6 Despite average or above average intelligence, there may be a notable lack of common sense'. Some people with Asperger Syndrome may only receive a diagnosis in adulthood, and other may remain undiagnosed. Since people with AS may misperceive their circumstances, it is helpful during assessments for the disorder that the evaluator obtain data from others, such as partners, friends, teachers, and employers. It is also advisable to give the individual with AS a written report of the assessment to avoid misunderstandings that may arise from spoken communication.
7 AS may be accompanied by comorbid conditions such as depression, anxiety, obsessive- compulsive disorder, attention-deficit hyperactivity disorder (ADHD) and alcoholism, as well as relationship difficulties. AS can predispose a person to criminal offending behavior (stalking, computer crime, inexplicable violence) and can affect his or her mental capacity and level of responsibility to bear witness or be tried. AS can color psychiatric disorders, affecting both presentation and management, for children and adults across a wide range of functional ability.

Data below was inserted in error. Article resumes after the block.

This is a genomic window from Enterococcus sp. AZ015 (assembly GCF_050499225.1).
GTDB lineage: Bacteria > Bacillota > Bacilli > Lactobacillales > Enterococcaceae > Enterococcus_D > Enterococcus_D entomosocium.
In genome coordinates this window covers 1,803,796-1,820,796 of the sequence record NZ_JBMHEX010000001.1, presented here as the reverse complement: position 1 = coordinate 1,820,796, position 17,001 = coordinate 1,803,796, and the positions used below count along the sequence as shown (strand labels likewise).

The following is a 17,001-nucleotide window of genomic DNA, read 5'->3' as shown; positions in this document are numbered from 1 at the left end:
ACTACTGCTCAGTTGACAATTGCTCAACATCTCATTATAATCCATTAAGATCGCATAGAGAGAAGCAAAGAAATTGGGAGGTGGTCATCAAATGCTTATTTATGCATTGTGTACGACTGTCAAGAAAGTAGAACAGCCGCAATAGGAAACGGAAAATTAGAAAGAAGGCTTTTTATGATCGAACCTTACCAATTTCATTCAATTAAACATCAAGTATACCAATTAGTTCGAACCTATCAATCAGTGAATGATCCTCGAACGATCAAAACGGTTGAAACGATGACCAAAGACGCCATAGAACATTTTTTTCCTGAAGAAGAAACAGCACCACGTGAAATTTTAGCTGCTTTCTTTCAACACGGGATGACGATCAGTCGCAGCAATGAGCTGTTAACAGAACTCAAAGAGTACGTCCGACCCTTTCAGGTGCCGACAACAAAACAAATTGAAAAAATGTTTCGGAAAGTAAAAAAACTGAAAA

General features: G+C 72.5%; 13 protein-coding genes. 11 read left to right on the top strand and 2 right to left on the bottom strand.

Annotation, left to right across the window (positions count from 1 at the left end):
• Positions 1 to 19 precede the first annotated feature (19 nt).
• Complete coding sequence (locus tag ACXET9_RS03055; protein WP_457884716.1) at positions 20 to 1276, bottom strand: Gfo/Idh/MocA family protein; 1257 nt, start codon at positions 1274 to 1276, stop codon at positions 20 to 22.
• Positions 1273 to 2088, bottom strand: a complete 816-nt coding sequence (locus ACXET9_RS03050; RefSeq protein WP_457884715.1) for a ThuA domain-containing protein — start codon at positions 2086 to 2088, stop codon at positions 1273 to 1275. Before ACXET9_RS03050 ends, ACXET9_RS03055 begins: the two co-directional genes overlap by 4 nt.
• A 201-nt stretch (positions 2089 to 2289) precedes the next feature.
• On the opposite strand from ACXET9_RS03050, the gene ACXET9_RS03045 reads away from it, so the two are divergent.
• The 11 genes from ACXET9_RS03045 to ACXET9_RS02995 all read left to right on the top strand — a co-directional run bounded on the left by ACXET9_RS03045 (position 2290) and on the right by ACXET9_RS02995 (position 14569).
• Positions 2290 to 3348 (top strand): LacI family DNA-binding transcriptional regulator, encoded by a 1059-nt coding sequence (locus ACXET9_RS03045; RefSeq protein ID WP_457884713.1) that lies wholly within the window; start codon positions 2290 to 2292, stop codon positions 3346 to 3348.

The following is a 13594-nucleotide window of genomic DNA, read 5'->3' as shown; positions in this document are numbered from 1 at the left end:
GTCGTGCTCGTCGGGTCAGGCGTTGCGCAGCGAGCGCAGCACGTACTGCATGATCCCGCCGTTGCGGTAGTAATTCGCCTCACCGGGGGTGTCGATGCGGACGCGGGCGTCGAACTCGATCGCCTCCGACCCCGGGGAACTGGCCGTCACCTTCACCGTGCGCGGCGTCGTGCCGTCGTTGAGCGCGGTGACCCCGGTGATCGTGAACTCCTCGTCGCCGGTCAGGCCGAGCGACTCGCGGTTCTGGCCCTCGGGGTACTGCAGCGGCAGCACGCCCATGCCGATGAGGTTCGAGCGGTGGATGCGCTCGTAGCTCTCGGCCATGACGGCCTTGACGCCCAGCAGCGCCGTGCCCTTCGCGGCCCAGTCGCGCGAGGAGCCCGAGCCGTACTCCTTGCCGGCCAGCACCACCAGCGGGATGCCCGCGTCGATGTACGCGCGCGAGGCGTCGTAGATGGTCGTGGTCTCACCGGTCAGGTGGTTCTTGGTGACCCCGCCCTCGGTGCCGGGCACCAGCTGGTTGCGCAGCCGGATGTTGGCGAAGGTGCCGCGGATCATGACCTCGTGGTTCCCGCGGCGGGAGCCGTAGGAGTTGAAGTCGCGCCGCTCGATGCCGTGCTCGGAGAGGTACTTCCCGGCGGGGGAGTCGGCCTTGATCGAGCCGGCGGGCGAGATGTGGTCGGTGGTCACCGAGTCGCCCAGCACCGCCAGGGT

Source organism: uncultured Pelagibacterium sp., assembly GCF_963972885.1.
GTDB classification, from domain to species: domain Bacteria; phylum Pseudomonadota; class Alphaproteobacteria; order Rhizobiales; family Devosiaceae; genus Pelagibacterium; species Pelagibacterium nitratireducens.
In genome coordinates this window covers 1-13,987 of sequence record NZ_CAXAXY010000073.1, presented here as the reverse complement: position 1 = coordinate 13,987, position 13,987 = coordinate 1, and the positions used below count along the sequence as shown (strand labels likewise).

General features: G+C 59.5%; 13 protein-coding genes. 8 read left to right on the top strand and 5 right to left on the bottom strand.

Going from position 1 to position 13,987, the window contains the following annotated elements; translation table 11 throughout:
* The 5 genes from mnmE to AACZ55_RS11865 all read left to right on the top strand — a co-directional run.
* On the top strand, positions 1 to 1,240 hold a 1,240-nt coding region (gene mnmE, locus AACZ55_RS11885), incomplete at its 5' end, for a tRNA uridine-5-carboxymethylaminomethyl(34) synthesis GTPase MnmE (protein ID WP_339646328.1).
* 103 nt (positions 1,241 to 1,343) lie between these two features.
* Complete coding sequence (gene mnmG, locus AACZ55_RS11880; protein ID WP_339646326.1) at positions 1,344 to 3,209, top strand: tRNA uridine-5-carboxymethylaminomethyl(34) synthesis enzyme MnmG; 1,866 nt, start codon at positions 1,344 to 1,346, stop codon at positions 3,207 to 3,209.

8 What are some common signs or symptoms in children with AS? Communication Deficits: children with Asperger Syndrome may have speech marked by a lack of rhythm, an odd inflection, or a monotone pitch. They may speak in a bookish manner, or as if they have the vocabulary of an adult. They often lack the ability to modulate the volume of their voice to match their surroundings. For example, they may have to be reminded to talk softly every time they enter a library or a movie theatre. In addition, many children with Asperger 's struggle with a slowed auditory processing speed, that may resolve when they become adolescents.
9 Academics: In school, children with AS often struggle with reading comprehension and following directions. Specific to these tasks, they tend to take instruction very literally, exhibit difficulty with finding the main points when reading, and do not easily compare their work to a standard. The majority of children with Asperger 's greatly struggle with written expression, because of fine- motor deficits combined with their expressive language difficulties. Consequently, children with AS often qualify for a diagnosis of a Disorder of Written Expression.
10 In addition, because of difficulty with spatial relations, geometry can be a struggle for children and adolescents with AS, and they can also become clumsy, falling down more often than their peers. Social interaction deficits: Unlike the severe withdrawal from the rest of the world that is characteristic of autism, children with Asperger Syndrome are isolated because of their poor social skills and narrow interests. children with the disorder will gather enormous amounts of factual information about their favorite subject and will talk incessantly about it, but the conversations may seem like a random collection of facts or statistics, with no point or conclusion.